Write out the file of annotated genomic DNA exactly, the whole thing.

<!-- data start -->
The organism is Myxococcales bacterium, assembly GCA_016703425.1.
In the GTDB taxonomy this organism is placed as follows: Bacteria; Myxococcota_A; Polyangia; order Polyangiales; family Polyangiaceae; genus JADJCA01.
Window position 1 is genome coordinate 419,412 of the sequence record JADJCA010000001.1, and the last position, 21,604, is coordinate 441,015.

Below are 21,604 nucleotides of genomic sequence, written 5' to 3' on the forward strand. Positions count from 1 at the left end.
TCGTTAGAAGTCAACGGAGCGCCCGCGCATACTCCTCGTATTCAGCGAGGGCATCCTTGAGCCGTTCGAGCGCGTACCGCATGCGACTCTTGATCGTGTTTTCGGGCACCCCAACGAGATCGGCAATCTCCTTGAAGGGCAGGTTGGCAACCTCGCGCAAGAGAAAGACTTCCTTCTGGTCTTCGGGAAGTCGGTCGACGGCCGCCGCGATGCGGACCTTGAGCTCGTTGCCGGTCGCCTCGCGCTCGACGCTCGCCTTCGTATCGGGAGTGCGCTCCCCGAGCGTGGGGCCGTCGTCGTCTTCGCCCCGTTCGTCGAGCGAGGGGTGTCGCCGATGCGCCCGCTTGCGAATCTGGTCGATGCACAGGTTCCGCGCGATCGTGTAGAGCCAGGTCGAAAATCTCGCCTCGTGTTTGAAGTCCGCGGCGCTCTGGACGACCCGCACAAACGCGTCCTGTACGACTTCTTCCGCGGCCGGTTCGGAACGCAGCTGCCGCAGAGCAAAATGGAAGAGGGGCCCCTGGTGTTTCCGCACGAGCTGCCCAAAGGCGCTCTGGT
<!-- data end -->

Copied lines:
The organism is Myxococcales bacterium, assembly GCA_016703425.1.
In the GTDB taxonomy this organism is placed as follows: Bacteria; Myxococcota_A; Polyangia; order Polyangiales; family Polyangiaceae; genus JADJCA01.
Window position 1 is genome coordinate 419,412 of the sequence record JADJCA010000001.1, and the last position, 21,604, is coordinate 441,015.

Below are 21,604 nucleotides of genomic sequence, written 5' to 3' on the forward strand. Positions count from 1 at the left end.
TCGTTAGAAGTCAACGGAGCGCCCGCGCATACTCCTCGTATTCAGCGAGGGCATCCTTGAGCCGTTCGAGCGCGTACCGCATGCGACTCTTGATCGTGTTTTCGGGCACCCCAACGAGATCGGCAATCTCCTTGAAGGGCAGGTTGGCAACCTCGCGCAAGAGAAAGACTTCCTTCTGGTCTTCGGGAAGTCGGTCGACGGCCGCCGCGATGCGGACCTTGAGCTCGTTGCCGGTCGCCTCGCGCTCGACGCTCGCCTTCGTATCGGGAGTGCGCTCCCCGAGCGTGGGGCCGTCGTCGTCTTCGCCCCGTTCGTCGAGCGAGGGGTGTCGCCGATGCGCCCGCTTGCGAATCTGGTCGATGCACAGGTTCCGCGCGATCGTGTAGAGCCAGGTCGAAAATCTCGCCTCGTGTTTGAAGTCCGCGGCGCTCTGGACGACCCGCACAAACGCGTCCTGTACGACTTCTTCCGCGGCCGGTTCGGAACGCAGCTGCCGCAGAGCAAAATGGAAGAGGGGCCCCTGGTGTTTCCGCACGAGCTGCCCAAAGGCGCTCTGGT